Related: How to prevent a dryer fire

Outdoors:

  • Gutters: Start by clearing debris from gutters and downspouts to prevent them from leaking or sagging. Clogged gutters and subsequent water issues can cause foundation problems, wall and ceiling damage, or even insect infestations. Just make sure you do it safely – use a tall, sturdy ladder (and never stand on the top three rungs!), and don’t forget protective eyewear, gloves and long sleeves to protect yourself against debris, bacteria and pests.Related:5 Common Problems Caused by Clogged Gutters

  • Roof: Snow can be a heavy burden for an old or damaged roof to handle. Before winter hits, inspect your roof for signs of potential problems, like missing, broken, blistered or curling shingles; cracked caulk or rust spots; or large patches of moss and lichen. Any damaged, loose or missing shingles should be repaired right away.

  • Trees and landscaping: It’s a good idea to trim any branches hanging near electric wires before they become a problem. Also, know how to spot the signs of a diseased or dying tree. Heavy snow and strong winter winds can knock down weak branches (or whole trees), so it’s best to do the prep work while the weather’s still mild.Related: What happens if my neighbor’s tree falls in my yard?

  • Lawn equipment: Drain the oil and gas from your mower before storing it for the off-season. Gasoline can separate and spoil in only a few weeks, which could potentially damage your engine.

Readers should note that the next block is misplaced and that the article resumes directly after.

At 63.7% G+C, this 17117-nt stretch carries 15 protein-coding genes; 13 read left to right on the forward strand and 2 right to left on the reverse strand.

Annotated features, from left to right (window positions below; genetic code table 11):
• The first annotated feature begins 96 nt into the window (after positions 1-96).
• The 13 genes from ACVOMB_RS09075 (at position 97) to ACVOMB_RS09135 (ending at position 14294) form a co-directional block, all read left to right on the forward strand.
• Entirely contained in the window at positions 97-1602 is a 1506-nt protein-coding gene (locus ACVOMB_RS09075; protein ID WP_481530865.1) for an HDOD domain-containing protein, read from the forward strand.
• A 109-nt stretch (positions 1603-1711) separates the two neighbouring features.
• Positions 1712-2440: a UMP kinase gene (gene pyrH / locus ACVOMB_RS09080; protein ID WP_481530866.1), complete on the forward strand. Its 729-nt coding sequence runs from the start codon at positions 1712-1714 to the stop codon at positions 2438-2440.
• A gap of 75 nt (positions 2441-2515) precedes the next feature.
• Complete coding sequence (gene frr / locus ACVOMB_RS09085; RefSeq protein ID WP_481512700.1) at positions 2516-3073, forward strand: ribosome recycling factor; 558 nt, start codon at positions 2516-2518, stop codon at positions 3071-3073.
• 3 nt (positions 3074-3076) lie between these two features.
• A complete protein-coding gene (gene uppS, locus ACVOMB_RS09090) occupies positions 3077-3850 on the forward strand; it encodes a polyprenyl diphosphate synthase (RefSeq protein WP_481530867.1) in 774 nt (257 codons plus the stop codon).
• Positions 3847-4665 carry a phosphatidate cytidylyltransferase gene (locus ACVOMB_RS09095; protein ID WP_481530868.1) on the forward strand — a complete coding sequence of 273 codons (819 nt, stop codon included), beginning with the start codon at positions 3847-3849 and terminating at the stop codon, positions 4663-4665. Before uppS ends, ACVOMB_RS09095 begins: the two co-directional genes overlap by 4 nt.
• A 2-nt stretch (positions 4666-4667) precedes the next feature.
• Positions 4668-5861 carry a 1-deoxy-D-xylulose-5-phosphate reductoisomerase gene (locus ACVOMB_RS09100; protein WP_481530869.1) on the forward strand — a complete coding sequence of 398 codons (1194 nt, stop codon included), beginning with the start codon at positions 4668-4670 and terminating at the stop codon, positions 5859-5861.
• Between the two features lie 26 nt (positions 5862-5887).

Related: How to extend the life of your lawn mower

  • Snow removal supplies: Before the first snow, you’ll be glad you thought ahead and bought supplies early. Inspect the bolts, belts and parts on your snowblower; make sure your snow shovel is in good shape; stock up on ice melt or sand; and invest in a snow rake to help clear your roof. Snow accumulation on your roof that exceeds 20 to 25 pounds per square foot can be dangerous.

Related: How to remove an ice dam 

Does your homeowners insurance keep up with your life?
From weekend projects to major renovations… you’ve worked hard (and invested a lot) to make your house a home.

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Driving Insurance

Fall – Top 4 Fall Driving Hazards

The start of fall brings a lot of welcome things: a new school year, cooler temps and changing leaves. 

You may not notice it right away, but your daily commute is affected by the shorter days and changing weather, too. (For example: Did you know wet leaves can be as slippery as ice?) 

Stay alert this fall. Here are the top things to look out for when you’re on the road:
 

1. Rain and wet leaves
As the weather cools down, the rain picks up. Combine that with lower temperatures and you’ll find your tires may have less grip than they did in the summer months.

To start, always drive cautiously in wet conditions – that includes driving slower than you would on a dry road. And be on the lookout for wet leaves, which can be as slick as ice.

It’s also important to check your tires to ensure they have enough tread. Insert a penny into your tread with Abraham Lincoln’s head upside down and facing you. If you insert the penny all the way and all of Lincoln’s head is still showing, that means your tread has worn down and it’s time for new tires.

Driving too fast for the conditions or cruising on worn tires can lead to hydroplaning. So it’s important to know what to do if you start hydroplaning: take your foot off the gas, firmly grip the steering wheel and calmly make steering adjustments. 

2. Deer collisions
Deer are most active from October to January, especially during the dusk and dawn hours. If you’ve ever seen the aftermath of a deer collision, you know it can do severe damage to your vehicle.